Abstracts Concerning Canals

* 1823, Jan. 1 through Dec. 31 *
Cleveland Herald


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About the organization of this material

Each abstract begins with a "reference line," such as: 16 - CGCR July 31:2/3,4.
This is the code which the Annals staff used to identify the following information:

16 -- the number assigned to this abstract
CGCR -- the newspaper it was taken from (here, the Register)
July 31 -- the month and day it appeared in the paper
2/3,4 -- page 2, columns 3 and 4

An ed placed between the date and the page/column information (i.e. July 31; ed:1,2) means that the abstract is from an editorial. If adv appears in that location, it indicates that the abstract is from an advertisement.

For more information, please see the Introductory Materials from the Annals, and select the desired year and publication from the menu.

[note: for the digital edition, "abstract" has been included at the beginning of each reference line, and the name of the newspaper has been spelled out in the first reference line of each page.]

The material which follows was scanned from the original printed Annals, proof-read and corrected to replicate the original as closely as possible.


* Digitized Material *


Abstract 28 - H[erald] Mar. 27; ed:3/1,2

"It would be highly gratifying if our columns would permit our laying before our readers the Report of the New York Canal Commissioners, made to the Legislature of that State on the 24th ult..... One important fact is stated, in regard to the effect which the Canal has produced in the western part of the State. The Commissioners say, that it is believed that giving to the country west of Seneca River the use of the Canal, so far as it has already been completed for transportation, has made the market price of wheat there 50 per cent greater than it would have been without the Canal." (15)


Abstract 29 - H Mar. 27; ed:3/2

Among the legislative proceedings of late, we have noticed nothing more important in its nature as appertaining to internal improvements, than the report of Mr. Knight of the Pennsylvania legislature in favor of uniting the Ohio and Potomac rivers by a canal.

"After solving the problem of expense, and calculating the benefits which must result from the proposed communication, the report is unquestionably correct, that the advantages in favor of the union of these rivers predominate, and ought to be secured. This was the opinion of Mr. Jefferson more than 30 years ago, as the means of connecting Lake Erie with the Atlantic." (7)


Abstract 30 - H Aug. 14; ed:3/1

The New York canal commissioners at their late session in Albany confirmed the decision which they in part previously made at Buffalo in connection with the termination of the Erie canal. It appears that the projected harbor at Black Rock, is considered practicable and expedient, and an appropriation of $95,600 has been made to effect the object.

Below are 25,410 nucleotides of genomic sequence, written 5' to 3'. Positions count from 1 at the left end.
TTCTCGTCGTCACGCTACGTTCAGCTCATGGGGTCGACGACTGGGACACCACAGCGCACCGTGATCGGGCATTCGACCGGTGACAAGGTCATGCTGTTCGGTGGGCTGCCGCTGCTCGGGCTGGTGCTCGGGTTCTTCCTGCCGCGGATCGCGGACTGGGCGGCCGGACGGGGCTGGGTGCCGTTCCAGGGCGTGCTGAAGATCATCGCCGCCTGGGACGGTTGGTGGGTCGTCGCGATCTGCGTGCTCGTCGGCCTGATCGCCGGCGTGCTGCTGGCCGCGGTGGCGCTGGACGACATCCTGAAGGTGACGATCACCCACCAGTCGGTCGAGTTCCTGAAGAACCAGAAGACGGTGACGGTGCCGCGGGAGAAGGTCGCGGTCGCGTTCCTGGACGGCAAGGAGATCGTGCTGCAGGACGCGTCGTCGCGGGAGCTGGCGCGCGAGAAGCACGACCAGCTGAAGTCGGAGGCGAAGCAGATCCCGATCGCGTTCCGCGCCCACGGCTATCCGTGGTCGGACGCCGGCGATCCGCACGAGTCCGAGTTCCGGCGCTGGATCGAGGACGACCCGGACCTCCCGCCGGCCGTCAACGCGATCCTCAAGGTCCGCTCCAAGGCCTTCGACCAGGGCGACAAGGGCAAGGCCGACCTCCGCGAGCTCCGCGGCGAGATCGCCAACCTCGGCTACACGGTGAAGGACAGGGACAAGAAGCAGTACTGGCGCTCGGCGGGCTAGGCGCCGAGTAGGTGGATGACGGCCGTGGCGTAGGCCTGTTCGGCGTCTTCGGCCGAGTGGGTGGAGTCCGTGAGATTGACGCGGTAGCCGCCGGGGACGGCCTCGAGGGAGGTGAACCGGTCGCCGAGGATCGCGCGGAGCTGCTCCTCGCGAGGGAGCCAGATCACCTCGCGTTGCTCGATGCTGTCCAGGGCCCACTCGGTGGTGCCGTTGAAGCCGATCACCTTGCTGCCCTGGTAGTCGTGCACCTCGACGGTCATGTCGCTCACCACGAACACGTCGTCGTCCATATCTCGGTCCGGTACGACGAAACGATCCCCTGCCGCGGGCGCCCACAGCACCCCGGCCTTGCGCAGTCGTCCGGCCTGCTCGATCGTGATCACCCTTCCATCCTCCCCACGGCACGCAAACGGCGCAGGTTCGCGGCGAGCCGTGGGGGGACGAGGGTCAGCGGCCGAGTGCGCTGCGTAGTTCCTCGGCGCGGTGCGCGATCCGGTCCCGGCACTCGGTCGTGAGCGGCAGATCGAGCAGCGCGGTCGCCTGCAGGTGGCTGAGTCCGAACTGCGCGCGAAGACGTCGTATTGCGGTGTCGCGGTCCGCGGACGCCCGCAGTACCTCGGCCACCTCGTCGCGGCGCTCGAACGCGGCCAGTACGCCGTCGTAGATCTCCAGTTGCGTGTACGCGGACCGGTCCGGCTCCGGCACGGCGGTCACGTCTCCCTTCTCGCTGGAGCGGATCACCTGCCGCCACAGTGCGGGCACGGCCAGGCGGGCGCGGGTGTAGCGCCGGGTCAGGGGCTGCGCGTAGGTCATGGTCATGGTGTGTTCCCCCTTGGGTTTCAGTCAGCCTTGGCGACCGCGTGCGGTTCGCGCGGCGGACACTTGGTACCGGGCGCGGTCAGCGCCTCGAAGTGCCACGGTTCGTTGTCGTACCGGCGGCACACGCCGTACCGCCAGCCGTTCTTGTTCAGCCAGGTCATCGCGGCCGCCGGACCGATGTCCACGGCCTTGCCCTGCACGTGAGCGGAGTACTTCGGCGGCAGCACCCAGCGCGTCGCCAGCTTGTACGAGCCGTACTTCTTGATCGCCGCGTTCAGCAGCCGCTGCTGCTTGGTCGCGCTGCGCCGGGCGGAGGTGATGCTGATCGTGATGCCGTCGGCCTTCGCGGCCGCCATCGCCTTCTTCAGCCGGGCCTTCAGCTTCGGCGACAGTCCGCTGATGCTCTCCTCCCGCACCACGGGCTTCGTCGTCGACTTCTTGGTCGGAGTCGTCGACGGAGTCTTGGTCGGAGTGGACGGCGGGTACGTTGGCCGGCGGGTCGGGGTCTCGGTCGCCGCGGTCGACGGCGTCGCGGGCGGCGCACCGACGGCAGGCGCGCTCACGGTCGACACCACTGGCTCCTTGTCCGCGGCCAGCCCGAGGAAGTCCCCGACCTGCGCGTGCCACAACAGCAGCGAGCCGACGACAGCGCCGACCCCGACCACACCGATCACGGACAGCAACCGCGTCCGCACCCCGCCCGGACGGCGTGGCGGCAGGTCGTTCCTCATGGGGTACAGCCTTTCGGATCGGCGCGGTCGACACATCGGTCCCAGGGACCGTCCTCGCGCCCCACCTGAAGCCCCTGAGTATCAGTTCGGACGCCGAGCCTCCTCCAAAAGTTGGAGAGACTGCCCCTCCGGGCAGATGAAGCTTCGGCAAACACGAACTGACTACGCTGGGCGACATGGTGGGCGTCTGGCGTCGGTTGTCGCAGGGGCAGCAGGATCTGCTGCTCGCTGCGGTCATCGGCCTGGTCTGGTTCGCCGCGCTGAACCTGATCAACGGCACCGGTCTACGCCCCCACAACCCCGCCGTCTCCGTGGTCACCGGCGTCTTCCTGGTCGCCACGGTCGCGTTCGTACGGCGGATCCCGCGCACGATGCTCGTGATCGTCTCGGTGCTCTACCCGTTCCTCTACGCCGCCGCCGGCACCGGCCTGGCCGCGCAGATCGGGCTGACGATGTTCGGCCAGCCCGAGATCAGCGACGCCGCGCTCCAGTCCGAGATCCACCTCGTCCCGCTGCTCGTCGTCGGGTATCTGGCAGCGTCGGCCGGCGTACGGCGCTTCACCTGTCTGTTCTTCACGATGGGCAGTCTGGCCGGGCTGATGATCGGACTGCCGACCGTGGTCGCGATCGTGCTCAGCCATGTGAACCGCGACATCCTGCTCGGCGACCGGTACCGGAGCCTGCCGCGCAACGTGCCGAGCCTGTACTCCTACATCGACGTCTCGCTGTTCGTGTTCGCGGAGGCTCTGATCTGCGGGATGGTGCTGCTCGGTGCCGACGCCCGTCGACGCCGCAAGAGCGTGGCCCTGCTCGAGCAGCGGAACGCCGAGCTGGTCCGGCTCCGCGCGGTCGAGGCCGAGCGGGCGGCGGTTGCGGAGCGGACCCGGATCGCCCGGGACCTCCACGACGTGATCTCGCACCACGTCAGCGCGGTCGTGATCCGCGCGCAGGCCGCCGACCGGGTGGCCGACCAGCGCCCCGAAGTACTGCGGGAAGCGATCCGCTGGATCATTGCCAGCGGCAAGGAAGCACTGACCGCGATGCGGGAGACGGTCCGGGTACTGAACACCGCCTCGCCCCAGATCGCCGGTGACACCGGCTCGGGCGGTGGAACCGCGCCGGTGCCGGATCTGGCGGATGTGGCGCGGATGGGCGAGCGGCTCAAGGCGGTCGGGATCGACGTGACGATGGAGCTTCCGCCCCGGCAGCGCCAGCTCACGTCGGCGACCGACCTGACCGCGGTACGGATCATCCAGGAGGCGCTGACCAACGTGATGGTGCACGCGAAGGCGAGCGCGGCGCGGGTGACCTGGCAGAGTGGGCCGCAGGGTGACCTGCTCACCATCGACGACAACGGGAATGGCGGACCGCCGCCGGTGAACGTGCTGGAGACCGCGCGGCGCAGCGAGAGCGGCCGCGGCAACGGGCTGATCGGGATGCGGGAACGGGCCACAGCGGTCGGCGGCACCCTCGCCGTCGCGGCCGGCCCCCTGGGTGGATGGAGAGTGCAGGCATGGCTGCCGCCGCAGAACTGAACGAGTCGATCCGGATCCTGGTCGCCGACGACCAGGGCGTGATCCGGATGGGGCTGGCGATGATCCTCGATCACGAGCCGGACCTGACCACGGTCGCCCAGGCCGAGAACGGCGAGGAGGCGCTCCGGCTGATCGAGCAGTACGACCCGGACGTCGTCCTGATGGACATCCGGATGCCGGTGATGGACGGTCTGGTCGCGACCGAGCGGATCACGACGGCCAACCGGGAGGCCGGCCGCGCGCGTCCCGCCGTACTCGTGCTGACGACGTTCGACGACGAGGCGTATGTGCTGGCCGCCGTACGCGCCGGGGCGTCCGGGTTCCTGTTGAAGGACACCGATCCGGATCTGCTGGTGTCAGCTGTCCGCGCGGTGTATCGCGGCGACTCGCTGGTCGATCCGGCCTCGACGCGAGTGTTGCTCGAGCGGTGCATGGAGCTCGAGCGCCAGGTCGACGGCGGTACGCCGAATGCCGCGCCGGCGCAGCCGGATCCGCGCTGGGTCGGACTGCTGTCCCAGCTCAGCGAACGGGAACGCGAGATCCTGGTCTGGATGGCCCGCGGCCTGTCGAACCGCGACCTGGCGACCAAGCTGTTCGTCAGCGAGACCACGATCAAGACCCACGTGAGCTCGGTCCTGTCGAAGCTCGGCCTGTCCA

"This decision is important to the people of those villages, and to the public in general in this section, inasmuch as it pertains to the commercial advantages of the Lake. If the experiment in regard to a pier has been satisfactorily tried, and a dam can be rendered permanent, the friends of the Canal at large have nothing to fear." (4)


Abstract 31 - H Sept. 18:3/1

Water sufficient for the purposes of a canal cannot be obtained at the summit level on the Sandusky and Scioto route. All the streams which could be used as feeders yet discovered have been gauged and found not to afford half the water requisite for that object.

It is expected that Acting Commissioners Kelley and Williams will next proceed to examine the Cuyahoga and Tuscarawas route or that of the Killbuck and Black rivers. (3)


Abstract 32 - H Oct. 30; ed:3/2

A meeting is to be held in the city of Washington for the purpose of taking into consideration and agreeing on some practical method of connecting the Potomac and Ohio rivers by means of a canal.

"Our readers will recollect that in an early period of the country, a project of the kind was spoken of, and received the countenance of Washington and Jefferson; but the spirit that moved it soon subsided, and not till recently has it again been supposed to merit serious consideration. It is now revived under circumstances which indicate its eventual completion.... Surveys of the route and estimates of the expense have already been made, that go to prove the project highly practicable; and the public sentiment seems generally setting very much in its favor."


(From Annals of Cleveland - 1818-1935, Volume VI (1823), pages 9 and 10. Cleveland: Cleveland WPA. 1937.)


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Cleveland's First Infrastructure: the Ohio & Erie Canal from George Washington to Alfred Kelley


Last updated June 16, 1999